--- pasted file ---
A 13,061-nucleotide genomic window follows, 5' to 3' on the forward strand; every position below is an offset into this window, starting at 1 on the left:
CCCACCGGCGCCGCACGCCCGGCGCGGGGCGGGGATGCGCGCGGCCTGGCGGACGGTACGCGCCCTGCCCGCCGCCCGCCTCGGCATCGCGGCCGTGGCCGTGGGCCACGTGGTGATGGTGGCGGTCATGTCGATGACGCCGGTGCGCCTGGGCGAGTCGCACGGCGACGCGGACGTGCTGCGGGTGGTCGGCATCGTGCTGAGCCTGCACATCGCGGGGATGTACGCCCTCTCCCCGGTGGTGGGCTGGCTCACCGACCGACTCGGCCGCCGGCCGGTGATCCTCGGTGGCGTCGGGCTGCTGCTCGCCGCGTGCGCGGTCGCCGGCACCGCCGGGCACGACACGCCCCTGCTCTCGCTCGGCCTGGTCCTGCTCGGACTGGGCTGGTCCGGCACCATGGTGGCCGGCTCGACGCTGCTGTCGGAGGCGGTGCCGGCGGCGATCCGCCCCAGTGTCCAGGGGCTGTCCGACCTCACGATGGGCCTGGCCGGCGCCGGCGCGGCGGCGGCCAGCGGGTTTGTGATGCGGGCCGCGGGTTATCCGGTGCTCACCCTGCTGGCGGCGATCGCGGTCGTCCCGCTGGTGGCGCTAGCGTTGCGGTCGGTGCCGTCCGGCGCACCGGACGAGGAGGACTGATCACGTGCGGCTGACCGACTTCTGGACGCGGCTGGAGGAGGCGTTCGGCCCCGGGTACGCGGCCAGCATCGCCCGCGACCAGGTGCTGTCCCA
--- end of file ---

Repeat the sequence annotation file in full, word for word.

A 13,061-nucleotide genomic window follows, 5' to 3' on the forward strand; every position below is an offset into this window, starting at 1 on the left:
CCCACCGGCGCCGCACGCCCGGCGCGGGGCGGGGATGCGCGCGGCCTGGCGGACGGTACGCGCCCTGCCCGCCGCCCGCCTCGGCATCGCGGCCGTGGCCGTGGGCCACGTGGTGATGGTGGCGGTCATGTCGATGACGCCGGTGCGCCTGGGCGAGTCGCACGGCGACGCGGACGTGCTGCGGGTGGTCGGCATCGTGCTGAGCCTGCACATCGCGGGGATGTACGCCCTCTCCCCGGTGGTGGGCTGGCTCACCGACCGACTCGGCCGCCGGCCGGTGATCCTCGGTGGCGTCGGGCTGCTGCTCGCCGCGTGCGCGGTCGCCGGCACCGCCGGGCACGACACGCCCCTGCTCTCGCTCGGCCTGGTCCTGCTCGGACTGGGCTGGTCCGGCACCATGGTGGCCGGCTCGACGCTGCTGTCGGAGGCGGTGCCGGCGGCGATCCGCCCCAGTGTCCAGGGGCTGTCCGACCTCACGATGGGCCTGGCCGGCGCCGGCGCGGCGGCGGCCAGCGGGTTTGTGATGCGGGCCGCGGGTTATCCGGTGCTCACCCTGCTGGCGGCGATCGCGGTCGTCCCGCTGGTGGCGCTAGCGTTGCGGTCGGTGCCGTCCGGCGCACCGGACGAGGAGGACTGATCACGTGCGGCTGACCGACTTCTGGACGCGGCTGGAGGAGGCGTTCGGCCCCGGGTACGCGGCCAGCATCGCCCGCGACCAGGTGCTGTCCCA